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Power after Carbon: Building a Clean, Resilient Grid

image credit: Power after Carbon

As the damaging and costly impacts of climate change increase, the rapid development of sustainable energy has taken on great urgency. The electricity industry has responded with necessary but wrenching shifts toward renewables, even as it faces unprecedented challenges and disruption brought on by new technologies, new competitors, and policy changes. The result is a collision course between a grid that must provide abundant, secure, flexible, and affordable power, and an industry facing enormous demands for power and rapid, systemic change.

The fashionable solution is to think small: smart buildings, small-scale renewables, and locally distributed green energy. But Peter Fox-Penner makes clear that these will not be enough to meet our increasing needs for electricity. He points instead to the indispensability of large power systems, battery storage, and scalable carbon-free power technologies, along with the grids and markets that will integrate them. The electric power industry and its regulators will have to provide all of these, even as they grapple with changing business models for local electric utilities, political instability, and technological change. Power after Carbon makes sense of all the moving parts, providing actionable recommendations for anyone involved with or relying on the electric power system.

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Jacquie  Ashmore's picture

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Bob Meinetz's picture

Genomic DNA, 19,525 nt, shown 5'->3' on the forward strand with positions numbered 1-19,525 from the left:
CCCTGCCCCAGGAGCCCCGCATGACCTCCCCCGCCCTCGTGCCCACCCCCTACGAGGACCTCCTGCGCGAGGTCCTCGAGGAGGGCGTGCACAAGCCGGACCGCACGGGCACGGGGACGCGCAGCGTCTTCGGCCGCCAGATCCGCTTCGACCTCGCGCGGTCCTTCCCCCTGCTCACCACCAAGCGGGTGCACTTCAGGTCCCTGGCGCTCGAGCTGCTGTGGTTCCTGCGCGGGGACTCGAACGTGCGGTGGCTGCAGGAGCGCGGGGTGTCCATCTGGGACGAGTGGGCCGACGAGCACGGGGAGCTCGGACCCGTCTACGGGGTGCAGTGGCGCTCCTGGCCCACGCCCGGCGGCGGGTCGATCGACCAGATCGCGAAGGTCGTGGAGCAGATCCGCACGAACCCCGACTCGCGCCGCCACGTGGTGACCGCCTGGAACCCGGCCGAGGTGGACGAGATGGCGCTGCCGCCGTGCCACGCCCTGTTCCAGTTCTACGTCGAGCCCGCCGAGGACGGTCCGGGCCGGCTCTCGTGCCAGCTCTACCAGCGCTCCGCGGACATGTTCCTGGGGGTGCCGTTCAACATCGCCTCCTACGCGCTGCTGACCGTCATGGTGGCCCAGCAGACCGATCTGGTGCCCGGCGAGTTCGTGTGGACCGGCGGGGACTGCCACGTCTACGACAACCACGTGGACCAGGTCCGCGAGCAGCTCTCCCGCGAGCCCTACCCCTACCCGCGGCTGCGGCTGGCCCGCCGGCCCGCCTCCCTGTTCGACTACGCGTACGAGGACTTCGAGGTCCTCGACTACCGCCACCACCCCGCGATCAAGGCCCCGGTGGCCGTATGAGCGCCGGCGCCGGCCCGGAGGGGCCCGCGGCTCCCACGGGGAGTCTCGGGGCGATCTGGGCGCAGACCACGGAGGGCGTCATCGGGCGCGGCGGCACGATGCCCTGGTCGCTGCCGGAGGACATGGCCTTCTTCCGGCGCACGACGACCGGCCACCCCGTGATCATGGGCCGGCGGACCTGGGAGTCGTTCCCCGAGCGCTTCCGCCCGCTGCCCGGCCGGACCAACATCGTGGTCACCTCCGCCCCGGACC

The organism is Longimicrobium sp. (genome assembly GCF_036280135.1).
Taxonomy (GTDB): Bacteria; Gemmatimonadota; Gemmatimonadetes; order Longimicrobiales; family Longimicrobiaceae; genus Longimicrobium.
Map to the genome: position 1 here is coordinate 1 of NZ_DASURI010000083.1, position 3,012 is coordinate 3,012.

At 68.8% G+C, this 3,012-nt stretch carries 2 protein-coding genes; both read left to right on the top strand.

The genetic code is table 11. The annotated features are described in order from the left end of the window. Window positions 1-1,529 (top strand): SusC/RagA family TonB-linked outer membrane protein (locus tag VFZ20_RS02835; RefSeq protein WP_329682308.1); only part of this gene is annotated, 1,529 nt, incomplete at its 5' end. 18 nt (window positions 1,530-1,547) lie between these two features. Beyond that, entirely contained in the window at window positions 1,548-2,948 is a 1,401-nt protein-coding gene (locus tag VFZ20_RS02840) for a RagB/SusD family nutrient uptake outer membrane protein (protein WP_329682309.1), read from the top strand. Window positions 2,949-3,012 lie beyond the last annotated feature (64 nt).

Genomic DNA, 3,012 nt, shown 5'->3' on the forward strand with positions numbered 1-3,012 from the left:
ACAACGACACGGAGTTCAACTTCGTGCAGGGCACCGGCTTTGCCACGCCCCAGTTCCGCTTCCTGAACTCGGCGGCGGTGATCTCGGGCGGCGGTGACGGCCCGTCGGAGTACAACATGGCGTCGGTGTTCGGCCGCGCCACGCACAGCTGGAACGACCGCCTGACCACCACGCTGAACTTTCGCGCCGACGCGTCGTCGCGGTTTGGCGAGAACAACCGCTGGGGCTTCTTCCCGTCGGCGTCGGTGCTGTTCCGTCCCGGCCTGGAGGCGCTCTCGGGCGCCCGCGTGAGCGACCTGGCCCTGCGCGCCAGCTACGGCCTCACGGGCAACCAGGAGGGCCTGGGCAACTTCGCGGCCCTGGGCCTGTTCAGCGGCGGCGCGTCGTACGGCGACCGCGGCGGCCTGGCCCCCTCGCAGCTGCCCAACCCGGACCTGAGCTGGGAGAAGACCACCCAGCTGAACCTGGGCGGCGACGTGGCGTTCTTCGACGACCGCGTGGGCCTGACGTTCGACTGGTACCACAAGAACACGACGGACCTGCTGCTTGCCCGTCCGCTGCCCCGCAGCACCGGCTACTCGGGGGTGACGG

Bob Meinetz on May 23, 2020 2:14 pm GMT

Jacquie, what qualifications does Peter Fox-Penner have to be writing books about energy? I might even be interested in buying his glossy coffee-table "publication", Power After Carbon ($35), but it appears he has no peer-reviewed research on the subject to his credit. His bio lists a non-specific "Phd" from the University of Chicago, and BS and MS degrees from the University of Illinois in "Engineering".

That's a problem, because the University of Illinois offers no degree in "Engineering".  It offers degrees in Chemical and Biomolecular Engineering, Electrical Engineering, and 13 other specific disciplines in the field. But Bios with vague references like this are typically the domain of charlatans - fraudsters - and I would be amazed if Harvard University would hire Mr. Fox-Penner on the basis of suspect references like this.

His experience appears to be limited to marketing renewable energy - how to sell more wind turbines and solar panels. Though today that can be an extremely lucrative profession, it's clear solar and wind alone will never make a substantial contribution to fighting climate change. Thus statements like

"As the damaging and costly impacts of climate change increase, the rapid development of sustainable energy has taken on great urgency. The electricity industry has responded with necessary but wrenching shifts toward renewables..."

appear to be aimed more at benefitting clients of Mr. Fox-Penner's consulting firm, The Brattle Group, and less at preventing the damaging and costly impacts of climate change.

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